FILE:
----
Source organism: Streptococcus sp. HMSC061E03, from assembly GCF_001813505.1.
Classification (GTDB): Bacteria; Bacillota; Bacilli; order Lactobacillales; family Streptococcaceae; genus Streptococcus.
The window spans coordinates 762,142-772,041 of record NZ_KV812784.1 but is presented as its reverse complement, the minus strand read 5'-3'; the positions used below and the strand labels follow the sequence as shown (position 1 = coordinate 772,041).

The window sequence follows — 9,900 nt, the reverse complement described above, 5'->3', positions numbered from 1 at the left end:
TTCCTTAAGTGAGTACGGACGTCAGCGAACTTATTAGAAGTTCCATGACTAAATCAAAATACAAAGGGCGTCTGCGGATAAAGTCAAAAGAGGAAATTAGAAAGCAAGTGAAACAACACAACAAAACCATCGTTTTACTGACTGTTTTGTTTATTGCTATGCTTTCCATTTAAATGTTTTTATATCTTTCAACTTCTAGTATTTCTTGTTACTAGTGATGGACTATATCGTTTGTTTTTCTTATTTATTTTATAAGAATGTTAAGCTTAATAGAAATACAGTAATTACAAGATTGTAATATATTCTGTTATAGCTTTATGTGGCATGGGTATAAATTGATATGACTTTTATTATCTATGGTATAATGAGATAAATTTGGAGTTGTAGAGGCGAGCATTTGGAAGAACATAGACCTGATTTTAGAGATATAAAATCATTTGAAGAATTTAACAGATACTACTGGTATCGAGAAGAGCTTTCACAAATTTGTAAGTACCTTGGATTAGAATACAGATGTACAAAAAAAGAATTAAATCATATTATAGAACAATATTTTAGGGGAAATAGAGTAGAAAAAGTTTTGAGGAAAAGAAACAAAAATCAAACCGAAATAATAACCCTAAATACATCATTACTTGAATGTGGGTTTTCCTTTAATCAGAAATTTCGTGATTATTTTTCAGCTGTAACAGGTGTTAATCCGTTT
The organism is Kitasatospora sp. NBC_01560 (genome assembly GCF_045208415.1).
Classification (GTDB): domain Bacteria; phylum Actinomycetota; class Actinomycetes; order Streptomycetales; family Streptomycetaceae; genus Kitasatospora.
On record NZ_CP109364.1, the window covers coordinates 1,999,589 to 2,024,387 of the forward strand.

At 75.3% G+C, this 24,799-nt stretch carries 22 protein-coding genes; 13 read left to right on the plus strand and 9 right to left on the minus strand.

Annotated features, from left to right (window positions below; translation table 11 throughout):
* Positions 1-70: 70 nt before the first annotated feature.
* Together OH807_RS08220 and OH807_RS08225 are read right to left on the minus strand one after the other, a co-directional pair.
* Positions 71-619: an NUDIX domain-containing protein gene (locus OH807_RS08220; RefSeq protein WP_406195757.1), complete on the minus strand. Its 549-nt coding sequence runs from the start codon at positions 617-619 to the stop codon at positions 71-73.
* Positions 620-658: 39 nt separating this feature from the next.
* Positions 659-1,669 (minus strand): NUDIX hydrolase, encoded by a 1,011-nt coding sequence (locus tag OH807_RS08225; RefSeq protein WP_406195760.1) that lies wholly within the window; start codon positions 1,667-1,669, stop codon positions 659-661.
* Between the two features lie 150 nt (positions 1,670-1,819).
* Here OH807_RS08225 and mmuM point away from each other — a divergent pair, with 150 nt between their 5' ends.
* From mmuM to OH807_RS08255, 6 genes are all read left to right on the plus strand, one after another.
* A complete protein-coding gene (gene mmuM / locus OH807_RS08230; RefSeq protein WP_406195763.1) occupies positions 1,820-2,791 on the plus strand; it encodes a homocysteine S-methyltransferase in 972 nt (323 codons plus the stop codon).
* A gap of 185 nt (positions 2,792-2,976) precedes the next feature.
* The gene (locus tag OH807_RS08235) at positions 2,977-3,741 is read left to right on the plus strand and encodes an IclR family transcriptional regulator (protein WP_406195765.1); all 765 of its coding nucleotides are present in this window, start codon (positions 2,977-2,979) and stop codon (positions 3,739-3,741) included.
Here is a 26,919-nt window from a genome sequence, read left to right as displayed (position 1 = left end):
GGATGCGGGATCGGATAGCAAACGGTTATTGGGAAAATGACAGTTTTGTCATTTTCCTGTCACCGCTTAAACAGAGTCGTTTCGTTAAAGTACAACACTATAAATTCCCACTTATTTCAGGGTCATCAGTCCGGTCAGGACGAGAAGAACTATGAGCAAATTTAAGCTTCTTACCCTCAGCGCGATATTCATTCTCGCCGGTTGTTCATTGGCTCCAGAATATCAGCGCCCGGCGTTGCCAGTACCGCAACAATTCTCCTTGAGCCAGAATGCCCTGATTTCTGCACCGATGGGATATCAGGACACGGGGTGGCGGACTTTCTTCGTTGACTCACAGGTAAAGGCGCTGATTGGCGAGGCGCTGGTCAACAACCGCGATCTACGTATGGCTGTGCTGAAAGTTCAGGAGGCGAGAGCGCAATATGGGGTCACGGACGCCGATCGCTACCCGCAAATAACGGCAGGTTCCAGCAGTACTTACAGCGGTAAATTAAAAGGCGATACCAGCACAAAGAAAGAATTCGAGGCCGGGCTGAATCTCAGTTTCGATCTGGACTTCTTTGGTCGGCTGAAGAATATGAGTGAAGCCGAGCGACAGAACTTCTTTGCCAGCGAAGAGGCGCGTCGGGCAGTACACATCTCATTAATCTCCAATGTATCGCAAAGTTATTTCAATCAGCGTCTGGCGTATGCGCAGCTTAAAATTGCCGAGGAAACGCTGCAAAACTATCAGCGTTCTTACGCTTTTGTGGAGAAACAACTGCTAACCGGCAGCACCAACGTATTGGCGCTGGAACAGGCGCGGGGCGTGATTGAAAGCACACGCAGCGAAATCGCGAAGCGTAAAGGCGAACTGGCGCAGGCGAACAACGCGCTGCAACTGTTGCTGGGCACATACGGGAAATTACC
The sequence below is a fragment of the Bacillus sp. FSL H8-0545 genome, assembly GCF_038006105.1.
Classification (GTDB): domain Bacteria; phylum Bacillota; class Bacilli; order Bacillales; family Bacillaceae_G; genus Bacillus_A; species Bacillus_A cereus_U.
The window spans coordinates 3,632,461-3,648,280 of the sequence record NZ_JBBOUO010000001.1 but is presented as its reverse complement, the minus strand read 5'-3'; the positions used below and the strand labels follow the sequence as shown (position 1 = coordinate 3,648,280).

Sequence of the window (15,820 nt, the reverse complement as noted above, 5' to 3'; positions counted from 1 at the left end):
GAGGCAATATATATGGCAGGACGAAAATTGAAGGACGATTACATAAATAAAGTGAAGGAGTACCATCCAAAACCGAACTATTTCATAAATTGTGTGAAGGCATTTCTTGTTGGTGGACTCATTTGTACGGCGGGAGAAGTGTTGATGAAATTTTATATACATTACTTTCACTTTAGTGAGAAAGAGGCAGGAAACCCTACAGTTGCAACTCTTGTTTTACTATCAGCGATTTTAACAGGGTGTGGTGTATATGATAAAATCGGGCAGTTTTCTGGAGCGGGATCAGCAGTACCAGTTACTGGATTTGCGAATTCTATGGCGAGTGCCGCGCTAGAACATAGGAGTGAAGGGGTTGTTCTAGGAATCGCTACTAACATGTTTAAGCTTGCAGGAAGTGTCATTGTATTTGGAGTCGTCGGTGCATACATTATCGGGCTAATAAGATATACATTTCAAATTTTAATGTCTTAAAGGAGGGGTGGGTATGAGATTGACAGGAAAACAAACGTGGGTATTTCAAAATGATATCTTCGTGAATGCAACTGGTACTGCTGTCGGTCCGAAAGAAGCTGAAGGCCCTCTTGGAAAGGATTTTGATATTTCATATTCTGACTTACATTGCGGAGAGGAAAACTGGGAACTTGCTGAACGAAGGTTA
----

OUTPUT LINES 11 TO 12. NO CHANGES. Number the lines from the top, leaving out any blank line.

* Positions 1-70: 70 nt before the first annotated feature.
* Together OH807_RS08220 and OH807_RS08225 are read right to left on the minus strand one after the other, a co-directional pair.